• Mining site restored to prime salmon habitat

    Summer 2013 update:

    Steelhead fry return to the Yankee Fork! Watch this short Reclamation clip:


    The Yankee Fork in Custer County, Idaho is one of the major tributaries to the Salmon River. With its headwaters in the Salmon-Challis National Forest, the Yankee Fork flows clear and cold almost 28 miles to join the Salmon River, draining about 122,000 acres. Because of the decline in fish numbers, the Yankee Fork subbasin is a priority subbasin in the FCRPS BiOp.

    Dredge mining in the 1940s and early 1950s left behind a series of ponds on the east side of the river that are connected to the Yankee Fork during the spring runoff period and thus accessible by Chinook salmon for only a few weeks of the year.

    At right, the Yankee Fork before restoration:






    Click below to watch a video about the Yankee Fork Restoration Project.

    In 2012, the Bureau of Reclamation worked with the Shoshone Bannock Tribes, the U.S. Forest Service and others to complete modifications to the inlet into the ponds. Approximately 20,000 cubic yards of existing tailings were re-graded, and the ponds were partially filled to create a free flowing side channel. Large wood habitat structures, pools, and riffles were constructed within the new channel to resemble a natural stream environment. Workers created wetland, floodplain, and upland habitat adjacent to the new side channel, in addition to planting native species of vegetation.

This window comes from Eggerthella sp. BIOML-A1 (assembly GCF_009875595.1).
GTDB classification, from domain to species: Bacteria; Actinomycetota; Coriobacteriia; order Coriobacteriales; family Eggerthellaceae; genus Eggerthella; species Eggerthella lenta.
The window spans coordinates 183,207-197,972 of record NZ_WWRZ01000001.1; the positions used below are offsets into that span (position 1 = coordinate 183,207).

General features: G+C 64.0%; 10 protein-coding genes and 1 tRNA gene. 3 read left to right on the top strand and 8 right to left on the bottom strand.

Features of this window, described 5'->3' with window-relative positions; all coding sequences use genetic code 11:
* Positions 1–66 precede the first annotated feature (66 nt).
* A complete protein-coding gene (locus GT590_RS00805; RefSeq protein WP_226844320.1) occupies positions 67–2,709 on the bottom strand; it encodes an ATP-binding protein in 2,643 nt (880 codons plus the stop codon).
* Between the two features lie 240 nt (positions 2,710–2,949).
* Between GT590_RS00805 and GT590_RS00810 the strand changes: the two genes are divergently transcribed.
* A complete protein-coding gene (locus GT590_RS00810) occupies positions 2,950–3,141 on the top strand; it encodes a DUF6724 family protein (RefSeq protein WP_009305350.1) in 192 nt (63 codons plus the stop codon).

The pond rehabilitation project provides year-round habitat for juvenile Chinook salmon as well as spawning habitat for returning adult Chinook salmon. Native fish, including bull trout, also benefit.


    q In 2012, the Secretary of the Interior highlighted the Yankee Fork Restoration as part of the Administration's America's Great Outdoors River Initiative. Read more here.

    Yankee Fork after restoration. 





  • Project at a glance
    Location: East side of the Yankee Fork River in Custer County, Idaho, between river mile 6.6 at Cearley Creek Bridge and river mile 6.0 at Cabin Bridge.

    Biological objectives: Improve the hydraulic connection of existing off channelponds with the river and provide additional complex side channel habitat to help increase spawning habitat and smolt production in the area.      


    Species: Snake River spring/summer chinook, Snake River steelhead - priority populations in the FCRPS BiOp; bull trout


    Partners: Bureau of Reclamation, Shoshone-Bannock Tribes, Bonneville Power Administration, Idaho Department of Fish & Game, Idaho Department of Parks & Recreation, Idaho Office of Species Conservation, Trout Unlimited, U.S. Forest Service – Salmon-Challis National Forest


    References: FCRPS BiOp RPA #35